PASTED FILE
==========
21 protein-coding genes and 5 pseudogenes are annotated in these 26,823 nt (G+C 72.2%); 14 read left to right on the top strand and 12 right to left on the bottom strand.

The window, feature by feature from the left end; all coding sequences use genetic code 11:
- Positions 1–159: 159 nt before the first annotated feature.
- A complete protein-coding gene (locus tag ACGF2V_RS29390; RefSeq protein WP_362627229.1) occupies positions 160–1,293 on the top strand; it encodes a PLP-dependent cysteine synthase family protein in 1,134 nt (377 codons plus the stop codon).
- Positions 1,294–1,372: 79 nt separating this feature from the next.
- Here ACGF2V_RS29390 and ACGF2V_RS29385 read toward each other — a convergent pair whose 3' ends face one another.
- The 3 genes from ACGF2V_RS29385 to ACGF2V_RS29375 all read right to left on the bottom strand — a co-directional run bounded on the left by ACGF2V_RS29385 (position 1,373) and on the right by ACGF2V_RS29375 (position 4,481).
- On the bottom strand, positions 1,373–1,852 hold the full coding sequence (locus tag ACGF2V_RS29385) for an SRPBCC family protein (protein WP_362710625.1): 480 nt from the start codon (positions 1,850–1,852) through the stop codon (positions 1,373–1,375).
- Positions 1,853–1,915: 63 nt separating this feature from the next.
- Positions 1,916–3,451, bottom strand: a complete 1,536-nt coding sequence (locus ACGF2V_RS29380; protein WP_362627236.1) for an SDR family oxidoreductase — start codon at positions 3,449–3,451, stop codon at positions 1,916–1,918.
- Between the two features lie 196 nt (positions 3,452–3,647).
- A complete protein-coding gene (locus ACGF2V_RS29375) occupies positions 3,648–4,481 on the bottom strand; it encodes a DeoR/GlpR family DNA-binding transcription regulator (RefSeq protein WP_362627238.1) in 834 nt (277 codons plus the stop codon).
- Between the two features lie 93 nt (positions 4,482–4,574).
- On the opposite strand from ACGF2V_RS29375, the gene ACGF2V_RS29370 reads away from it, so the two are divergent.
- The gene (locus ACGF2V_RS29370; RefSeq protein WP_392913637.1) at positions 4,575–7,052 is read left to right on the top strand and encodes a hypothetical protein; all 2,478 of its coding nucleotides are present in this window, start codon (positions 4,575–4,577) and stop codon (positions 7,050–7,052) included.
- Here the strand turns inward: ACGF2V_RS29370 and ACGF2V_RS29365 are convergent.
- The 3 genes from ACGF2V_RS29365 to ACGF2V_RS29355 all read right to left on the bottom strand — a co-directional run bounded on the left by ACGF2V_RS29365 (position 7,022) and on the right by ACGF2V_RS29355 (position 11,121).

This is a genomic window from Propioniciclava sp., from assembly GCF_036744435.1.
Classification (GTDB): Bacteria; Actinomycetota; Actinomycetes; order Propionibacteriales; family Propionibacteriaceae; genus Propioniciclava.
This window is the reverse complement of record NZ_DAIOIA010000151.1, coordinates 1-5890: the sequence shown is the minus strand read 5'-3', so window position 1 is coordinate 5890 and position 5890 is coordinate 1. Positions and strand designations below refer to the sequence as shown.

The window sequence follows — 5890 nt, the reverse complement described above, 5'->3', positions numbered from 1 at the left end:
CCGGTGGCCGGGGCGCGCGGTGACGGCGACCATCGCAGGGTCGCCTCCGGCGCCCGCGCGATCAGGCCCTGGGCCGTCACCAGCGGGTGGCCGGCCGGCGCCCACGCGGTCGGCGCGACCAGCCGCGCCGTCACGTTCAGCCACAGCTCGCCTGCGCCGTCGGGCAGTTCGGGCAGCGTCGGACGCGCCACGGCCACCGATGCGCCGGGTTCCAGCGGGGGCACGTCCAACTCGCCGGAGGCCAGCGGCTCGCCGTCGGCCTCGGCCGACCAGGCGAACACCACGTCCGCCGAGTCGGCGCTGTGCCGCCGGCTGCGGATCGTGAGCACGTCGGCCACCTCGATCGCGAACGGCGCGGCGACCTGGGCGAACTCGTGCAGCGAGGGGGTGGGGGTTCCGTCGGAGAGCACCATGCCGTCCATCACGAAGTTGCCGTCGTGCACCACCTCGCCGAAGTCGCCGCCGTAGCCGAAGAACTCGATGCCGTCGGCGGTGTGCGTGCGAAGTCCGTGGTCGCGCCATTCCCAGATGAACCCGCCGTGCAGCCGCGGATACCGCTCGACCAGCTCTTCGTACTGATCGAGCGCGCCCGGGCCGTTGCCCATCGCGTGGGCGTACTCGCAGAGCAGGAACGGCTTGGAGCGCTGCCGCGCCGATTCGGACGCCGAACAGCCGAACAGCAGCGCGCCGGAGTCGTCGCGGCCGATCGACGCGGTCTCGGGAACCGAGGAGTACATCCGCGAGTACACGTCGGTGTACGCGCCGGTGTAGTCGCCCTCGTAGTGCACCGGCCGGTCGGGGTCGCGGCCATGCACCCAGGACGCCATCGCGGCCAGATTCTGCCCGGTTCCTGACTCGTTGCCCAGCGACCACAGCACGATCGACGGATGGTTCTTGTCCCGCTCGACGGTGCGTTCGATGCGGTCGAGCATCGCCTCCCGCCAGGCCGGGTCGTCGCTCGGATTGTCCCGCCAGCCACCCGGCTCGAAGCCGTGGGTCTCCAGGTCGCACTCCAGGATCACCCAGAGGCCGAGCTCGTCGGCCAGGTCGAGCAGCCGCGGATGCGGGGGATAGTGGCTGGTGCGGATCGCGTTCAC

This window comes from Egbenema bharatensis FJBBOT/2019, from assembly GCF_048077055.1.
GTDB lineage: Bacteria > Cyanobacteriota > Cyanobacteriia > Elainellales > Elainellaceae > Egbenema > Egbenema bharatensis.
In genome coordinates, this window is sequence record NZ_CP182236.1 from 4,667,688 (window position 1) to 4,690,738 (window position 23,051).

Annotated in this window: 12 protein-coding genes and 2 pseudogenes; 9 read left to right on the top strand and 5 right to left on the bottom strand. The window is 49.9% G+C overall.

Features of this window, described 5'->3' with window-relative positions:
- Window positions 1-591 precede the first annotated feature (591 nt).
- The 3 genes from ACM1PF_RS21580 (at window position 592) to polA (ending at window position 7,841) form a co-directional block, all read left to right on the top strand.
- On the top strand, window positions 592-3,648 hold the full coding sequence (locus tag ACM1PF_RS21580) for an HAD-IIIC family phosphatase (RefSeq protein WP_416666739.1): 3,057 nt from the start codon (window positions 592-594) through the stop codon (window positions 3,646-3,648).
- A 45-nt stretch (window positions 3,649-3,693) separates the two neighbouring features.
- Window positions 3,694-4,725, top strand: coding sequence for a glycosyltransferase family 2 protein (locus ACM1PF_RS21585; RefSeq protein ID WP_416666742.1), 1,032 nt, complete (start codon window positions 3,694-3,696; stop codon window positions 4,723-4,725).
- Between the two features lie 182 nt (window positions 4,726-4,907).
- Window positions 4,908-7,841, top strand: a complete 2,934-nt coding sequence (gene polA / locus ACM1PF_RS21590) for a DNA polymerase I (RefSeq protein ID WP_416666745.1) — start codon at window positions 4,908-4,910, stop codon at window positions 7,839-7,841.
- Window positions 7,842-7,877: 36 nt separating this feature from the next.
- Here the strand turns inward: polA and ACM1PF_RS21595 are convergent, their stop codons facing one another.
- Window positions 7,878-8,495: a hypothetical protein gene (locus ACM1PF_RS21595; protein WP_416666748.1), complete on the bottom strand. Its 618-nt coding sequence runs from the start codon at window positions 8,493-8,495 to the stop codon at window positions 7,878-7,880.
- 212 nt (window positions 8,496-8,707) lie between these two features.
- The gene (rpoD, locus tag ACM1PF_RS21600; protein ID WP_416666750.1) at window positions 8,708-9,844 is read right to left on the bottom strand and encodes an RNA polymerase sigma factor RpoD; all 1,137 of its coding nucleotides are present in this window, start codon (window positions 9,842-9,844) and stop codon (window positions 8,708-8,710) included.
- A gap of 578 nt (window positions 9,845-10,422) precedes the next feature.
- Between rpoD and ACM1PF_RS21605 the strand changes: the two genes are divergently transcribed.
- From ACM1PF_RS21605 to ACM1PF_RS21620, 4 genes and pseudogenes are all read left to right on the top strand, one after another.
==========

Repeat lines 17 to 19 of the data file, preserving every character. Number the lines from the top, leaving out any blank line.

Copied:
- The 3 genes from ACGF2V_RS29365 to ACGF2V_RS29355 all read right to left on the bottom strand — a co-directional run bounded on the left by ACGF2V_RS29365 (position 7,022) and on the right by ACGF2V_RS29355 (position 11,121).

This is a genomic window from Propioniciclava sp., from assembly GCF_036744435.1.
Classification (GTDB): Bacteria; Actinomycetota; Actinomycetes; order Propionibacteriales; family Propionibacteriaceae; genus Propioniciclava.